This must be an idea whose time has come, because two businesses opening in Walnut Creek are tapping into it.
This week witnesses the launch of two alternative workspaces — one downtown Walnut Creek and one near the Pleasant Hill BART station, the area where Walnut Creek, Concord and Pleasant Hill come together. These are places where professional nomads can gain some benefits and amenities of an office environment without sinking roots.
"The way we work is undergoing a significant transformation wherever you go," said Victor Mataraso, president of the Laptop Lounge, at 1701 N. California Blvd in Walnut Creek. in the California Square development. "Working from home isn't all it's cracked up to be. And at the cafe, at two in the afternoon, they're fighting over outlets. There needs to be another option."
"It's a collaborative space where we can build a community of people who can work alongside each other and find that to be a more stimulating and rewarding experience than working in isolation," said Brian Dice of Third Workplace at 7000 Sunne Lane, Suite 112, around the corner from Treat Boulevard and a short stroll from the Pleasant Hill BART station. As to the name, said Dice: "It's not your home, it's not your office — it's your third workplace."
Third Workplace is opening first in Walnut Creek, with plans to open locations in San Francisco, the mid-Peninsula and the South Bay within the next year, Dice said. The Pleasant Hill/Walnut Creek location works for Third Workplace with easy access to public transportation (BART), multiple office buildings in the area for a work environment, ample parking and a Starbucks down the street, Dice said.
The new company also appreciates the way the Walnut Creek community embraces "work-life balance," Dice said.
The new company shares ownership with an international corporate workspace company in San Francisco, OfficeNetwork.
The Laptop Lounge on North California Boulevard grew out of Mataraso's first stab at entrepreneurship, the Reliable Receptionist on Citrus Circle in the Shadelands area.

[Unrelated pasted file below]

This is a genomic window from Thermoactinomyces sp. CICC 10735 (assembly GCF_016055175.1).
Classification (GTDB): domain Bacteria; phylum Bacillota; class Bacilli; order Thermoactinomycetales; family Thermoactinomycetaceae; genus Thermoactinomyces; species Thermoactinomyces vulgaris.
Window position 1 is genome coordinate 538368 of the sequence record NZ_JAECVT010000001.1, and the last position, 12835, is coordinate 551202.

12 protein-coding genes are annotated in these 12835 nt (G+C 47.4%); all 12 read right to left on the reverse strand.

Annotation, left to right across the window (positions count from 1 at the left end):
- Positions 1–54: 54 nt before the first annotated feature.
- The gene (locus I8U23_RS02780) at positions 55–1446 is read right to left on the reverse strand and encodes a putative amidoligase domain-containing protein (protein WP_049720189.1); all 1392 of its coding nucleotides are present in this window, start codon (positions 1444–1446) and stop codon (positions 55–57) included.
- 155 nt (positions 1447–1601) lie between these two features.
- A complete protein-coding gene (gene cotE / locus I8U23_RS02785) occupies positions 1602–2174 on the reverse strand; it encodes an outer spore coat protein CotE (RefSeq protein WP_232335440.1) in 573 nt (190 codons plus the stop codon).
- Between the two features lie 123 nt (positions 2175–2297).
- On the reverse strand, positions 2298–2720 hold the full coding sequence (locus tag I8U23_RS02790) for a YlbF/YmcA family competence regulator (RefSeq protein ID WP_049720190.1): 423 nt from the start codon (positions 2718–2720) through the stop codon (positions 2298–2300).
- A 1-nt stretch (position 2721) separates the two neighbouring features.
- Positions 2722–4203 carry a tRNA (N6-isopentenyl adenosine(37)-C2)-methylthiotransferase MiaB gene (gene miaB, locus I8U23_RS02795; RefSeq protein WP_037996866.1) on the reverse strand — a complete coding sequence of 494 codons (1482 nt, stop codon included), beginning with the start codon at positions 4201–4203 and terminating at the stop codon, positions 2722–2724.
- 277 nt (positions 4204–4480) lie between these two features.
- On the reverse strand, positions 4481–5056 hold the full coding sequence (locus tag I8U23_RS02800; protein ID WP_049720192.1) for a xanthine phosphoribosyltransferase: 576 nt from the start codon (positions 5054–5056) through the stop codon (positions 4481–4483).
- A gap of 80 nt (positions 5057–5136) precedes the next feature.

The Reliable Receptionist offered off-site receptionists but not the other office amenities that the Laptop Lounge will, Mataraso said, including locked mailboxes, a conference room, a private office available for quick meetings, a kitchen area and a phone "booth" (bigger than the kind you're thinking of) for a quiet call. And … also … a receptionist.
There are alternative worksites operating in Berkeley and San Francisco that cater to the twenty-something online crowd. Mataraso sees the Laptop Lounge appealing to professionals looking for collaboration and an office environment. He sees, for instance, business coming from attorneys with solo practices who don't want to invest in a full office with all the expenses that entails.
It's a hybrid of a business lounge and a collaborative working community.
Third Workplace is working on partnerships with big employers where their professionals can call timeout on a nasty commute and get a couple hours of work in first at Third Workplace. The big employers are cognizant of research that workers tackling an aggravating commute are less productive, particularly right after they climb out of their vehicles, Dice said.
Third Workplace will work with AT&T and its big office in San Ramon, scene of a few gnarly commutes on Highway 680.
"There is a growing trend toward the consumerization of the workplace," said Chris Mach, global workplace strategist for AT&T, quoted in a Third Workplace news release, which is attached to this article. "With the advent of social networking, the acceleration of wireless technologies, and the capability to work virtually anywhere, office workers are becoming more enabled and more savvy consumers. "They are demanding a workplace platform that serves their social needs, each individual's work-life blend and creative aspirations. Third Workplace is the manifestation of all of this. I look forward to watching this evolve."
Third Workplace offers access by the hour or by monthly subscription options with reduced rates.